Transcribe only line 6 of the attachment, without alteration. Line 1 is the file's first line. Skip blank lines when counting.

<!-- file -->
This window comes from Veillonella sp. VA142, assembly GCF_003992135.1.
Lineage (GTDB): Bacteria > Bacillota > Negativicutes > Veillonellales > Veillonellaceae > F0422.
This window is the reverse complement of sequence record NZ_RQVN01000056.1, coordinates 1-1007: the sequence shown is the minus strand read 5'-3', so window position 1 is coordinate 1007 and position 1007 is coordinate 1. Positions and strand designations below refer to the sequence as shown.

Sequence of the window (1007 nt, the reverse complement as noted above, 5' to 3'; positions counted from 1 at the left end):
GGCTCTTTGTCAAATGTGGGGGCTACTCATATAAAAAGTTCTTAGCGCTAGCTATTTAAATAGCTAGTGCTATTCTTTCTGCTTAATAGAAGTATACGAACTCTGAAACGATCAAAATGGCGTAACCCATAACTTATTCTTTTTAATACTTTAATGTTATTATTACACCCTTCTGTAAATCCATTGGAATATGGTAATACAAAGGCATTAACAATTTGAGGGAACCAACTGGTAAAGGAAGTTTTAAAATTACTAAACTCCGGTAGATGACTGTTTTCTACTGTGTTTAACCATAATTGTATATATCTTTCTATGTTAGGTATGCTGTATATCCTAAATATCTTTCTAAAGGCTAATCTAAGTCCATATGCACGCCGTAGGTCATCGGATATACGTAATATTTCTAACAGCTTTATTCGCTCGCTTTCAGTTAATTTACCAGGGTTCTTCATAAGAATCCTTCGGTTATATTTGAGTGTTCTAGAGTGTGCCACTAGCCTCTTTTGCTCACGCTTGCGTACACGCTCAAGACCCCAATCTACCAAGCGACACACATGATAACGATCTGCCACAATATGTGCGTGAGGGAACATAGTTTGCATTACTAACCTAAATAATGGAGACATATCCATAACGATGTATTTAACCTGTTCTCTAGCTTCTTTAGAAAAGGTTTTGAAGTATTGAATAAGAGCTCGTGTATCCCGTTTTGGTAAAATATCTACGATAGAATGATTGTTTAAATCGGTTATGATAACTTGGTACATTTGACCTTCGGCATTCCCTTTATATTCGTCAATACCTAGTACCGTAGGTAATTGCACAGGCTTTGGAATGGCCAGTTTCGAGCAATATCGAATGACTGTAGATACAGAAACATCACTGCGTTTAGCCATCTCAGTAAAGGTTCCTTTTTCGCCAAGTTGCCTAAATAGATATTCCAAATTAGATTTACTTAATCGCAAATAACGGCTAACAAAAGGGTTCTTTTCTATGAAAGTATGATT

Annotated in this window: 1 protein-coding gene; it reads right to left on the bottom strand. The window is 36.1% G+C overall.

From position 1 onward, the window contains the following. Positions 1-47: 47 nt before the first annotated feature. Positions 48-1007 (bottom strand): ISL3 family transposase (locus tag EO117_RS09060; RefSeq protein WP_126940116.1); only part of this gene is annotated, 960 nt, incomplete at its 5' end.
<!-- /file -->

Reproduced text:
Annotated in this window: 1 protein-coding gene; it reads right to left on the bottom strand. The window is 36.1% G+C overall.